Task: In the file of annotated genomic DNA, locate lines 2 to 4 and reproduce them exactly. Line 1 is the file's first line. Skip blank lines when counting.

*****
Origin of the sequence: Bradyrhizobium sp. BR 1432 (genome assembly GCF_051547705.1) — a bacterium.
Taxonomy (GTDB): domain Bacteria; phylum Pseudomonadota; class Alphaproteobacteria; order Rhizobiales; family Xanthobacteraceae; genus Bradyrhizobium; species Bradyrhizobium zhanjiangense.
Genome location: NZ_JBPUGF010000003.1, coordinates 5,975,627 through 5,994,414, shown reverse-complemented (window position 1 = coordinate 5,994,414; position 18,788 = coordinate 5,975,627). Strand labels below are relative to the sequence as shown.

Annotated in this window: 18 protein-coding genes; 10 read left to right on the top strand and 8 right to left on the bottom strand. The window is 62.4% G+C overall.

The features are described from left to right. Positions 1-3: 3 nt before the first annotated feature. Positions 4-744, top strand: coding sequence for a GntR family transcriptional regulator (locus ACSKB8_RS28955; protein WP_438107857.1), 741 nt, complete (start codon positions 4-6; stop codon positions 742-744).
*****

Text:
Taxonomy (GTDB): domain Bacteria; phylum Pseudomonadota; class Alphaproteobacteria; order Rhizobiales; family Xanthobacteraceae; genus Bradyrhizobium; species Bradyrhizobium zhanjiangense.
Genome location: NZ_JBPUGF010000003.1, coordinates 5,975,627 through 5,994,414, shown reverse-complemented (window position 1 = coordinate 5,994,414; position 18,788 = coordinate 5,975,627). Strand labels below are relative to the sequence as shown.

Annotated in this window: 18 protein-coding genes; 10 read left to right on the top strand and 8 right to left on the bottom strand. The window is 62.4% G+C overall.